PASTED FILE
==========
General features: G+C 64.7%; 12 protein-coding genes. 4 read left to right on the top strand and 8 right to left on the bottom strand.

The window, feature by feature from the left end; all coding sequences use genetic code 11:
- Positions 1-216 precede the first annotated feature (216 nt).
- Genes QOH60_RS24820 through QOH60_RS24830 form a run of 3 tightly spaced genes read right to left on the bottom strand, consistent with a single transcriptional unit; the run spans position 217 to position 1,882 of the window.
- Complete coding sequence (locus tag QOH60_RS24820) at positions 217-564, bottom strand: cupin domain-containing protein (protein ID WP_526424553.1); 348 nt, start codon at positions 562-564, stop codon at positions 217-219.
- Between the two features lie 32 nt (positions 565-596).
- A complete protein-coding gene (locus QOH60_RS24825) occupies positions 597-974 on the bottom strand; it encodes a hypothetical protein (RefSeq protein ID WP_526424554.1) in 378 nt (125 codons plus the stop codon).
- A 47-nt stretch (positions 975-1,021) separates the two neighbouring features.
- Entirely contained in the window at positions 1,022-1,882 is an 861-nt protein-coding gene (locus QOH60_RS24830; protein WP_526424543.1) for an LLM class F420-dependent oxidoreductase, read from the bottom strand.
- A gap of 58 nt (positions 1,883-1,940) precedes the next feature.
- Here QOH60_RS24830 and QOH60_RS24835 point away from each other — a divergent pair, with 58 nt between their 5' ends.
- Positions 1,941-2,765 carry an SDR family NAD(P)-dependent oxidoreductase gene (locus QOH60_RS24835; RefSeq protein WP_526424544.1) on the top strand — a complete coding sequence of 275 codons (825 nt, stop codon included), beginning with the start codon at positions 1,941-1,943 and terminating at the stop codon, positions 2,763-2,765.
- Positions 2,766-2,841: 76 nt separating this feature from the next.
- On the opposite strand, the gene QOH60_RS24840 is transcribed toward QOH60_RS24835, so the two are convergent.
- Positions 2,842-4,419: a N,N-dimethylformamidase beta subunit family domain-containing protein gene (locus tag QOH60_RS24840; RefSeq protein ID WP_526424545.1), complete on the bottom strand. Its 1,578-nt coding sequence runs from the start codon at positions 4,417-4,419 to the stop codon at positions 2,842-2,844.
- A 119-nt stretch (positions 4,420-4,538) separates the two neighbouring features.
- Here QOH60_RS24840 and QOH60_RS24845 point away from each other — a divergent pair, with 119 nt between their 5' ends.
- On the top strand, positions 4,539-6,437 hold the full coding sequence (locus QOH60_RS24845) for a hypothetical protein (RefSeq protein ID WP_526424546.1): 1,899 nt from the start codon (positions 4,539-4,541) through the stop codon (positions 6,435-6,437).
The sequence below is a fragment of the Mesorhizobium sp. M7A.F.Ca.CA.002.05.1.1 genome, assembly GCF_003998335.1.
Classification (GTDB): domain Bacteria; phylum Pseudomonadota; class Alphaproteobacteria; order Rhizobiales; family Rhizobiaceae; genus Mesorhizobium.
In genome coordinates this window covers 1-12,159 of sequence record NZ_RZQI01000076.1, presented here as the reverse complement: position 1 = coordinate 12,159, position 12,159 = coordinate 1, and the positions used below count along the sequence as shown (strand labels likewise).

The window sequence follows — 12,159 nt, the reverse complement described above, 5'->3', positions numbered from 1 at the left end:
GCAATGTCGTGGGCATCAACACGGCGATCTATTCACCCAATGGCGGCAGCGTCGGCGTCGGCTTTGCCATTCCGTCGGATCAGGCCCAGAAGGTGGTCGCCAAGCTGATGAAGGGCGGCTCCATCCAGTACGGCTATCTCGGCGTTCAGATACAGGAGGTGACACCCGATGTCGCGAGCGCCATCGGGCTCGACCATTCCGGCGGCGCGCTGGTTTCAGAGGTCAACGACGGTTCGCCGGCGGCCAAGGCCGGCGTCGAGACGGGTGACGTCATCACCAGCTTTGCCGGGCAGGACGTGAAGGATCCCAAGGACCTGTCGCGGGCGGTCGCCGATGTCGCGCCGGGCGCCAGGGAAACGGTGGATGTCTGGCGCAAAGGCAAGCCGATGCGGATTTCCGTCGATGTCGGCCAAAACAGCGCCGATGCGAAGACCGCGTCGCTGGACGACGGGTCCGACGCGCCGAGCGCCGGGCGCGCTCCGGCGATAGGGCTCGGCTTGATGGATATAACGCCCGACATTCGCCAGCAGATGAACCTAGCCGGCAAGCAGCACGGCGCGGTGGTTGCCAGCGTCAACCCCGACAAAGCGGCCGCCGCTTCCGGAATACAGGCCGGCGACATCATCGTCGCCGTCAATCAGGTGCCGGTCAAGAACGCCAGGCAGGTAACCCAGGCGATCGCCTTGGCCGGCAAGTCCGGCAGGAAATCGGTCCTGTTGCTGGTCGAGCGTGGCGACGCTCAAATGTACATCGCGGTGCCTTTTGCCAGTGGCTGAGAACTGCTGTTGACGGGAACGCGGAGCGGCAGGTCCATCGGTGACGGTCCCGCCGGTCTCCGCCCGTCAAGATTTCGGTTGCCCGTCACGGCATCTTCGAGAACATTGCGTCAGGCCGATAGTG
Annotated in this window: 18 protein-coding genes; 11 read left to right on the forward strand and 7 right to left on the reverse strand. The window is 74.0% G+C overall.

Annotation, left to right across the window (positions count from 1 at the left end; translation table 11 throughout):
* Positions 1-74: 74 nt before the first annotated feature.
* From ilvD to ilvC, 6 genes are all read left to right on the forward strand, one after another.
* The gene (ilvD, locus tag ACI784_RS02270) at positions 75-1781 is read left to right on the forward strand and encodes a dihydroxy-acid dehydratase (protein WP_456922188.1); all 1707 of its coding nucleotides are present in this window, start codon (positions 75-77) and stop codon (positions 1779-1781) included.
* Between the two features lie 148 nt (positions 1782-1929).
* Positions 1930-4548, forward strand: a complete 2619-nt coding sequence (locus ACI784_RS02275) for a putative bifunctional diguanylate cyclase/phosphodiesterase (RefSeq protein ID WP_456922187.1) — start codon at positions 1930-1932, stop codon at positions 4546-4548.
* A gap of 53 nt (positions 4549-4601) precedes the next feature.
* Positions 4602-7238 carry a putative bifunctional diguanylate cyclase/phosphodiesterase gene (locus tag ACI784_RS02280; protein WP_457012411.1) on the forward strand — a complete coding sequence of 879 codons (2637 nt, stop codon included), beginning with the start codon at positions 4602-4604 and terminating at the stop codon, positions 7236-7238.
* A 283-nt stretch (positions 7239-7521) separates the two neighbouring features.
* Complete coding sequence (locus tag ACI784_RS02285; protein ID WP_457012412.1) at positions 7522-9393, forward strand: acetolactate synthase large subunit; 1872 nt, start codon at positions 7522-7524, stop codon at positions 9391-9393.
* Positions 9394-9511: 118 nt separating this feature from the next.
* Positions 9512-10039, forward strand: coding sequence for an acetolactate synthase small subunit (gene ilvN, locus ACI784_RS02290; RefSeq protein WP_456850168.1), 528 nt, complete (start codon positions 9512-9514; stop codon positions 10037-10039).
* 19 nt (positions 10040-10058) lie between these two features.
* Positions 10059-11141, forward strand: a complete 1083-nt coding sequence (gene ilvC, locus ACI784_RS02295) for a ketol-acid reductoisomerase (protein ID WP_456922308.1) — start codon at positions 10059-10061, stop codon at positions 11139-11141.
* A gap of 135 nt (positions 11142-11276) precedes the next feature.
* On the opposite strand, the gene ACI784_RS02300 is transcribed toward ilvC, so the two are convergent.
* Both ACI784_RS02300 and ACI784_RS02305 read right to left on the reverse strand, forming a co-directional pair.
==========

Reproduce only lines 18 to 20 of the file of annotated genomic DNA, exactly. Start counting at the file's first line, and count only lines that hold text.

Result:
- On the top strand, positions 4,539-6,437 hold the full coding sequence (locus QOH60_RS24845) for a hypothetical protein (RefSeq protein ID WP_526424546.1): 1,899 nt from the start codon (positions 4,539-4,541) through the stop codon (positions 6,435-6,437).
The sequence below is a fragment of the Mesorhizobium sp. M7A.F.Ca.CA.002.05.1.1 genome, assembly GCF_003998335.1.
Classification (GTDB): domain Bacteria; phylum Pseudomonadota; class Alphaproteobacteria; order Rhizobiales; family Rhizobiaceae; genus Mesorhizobium.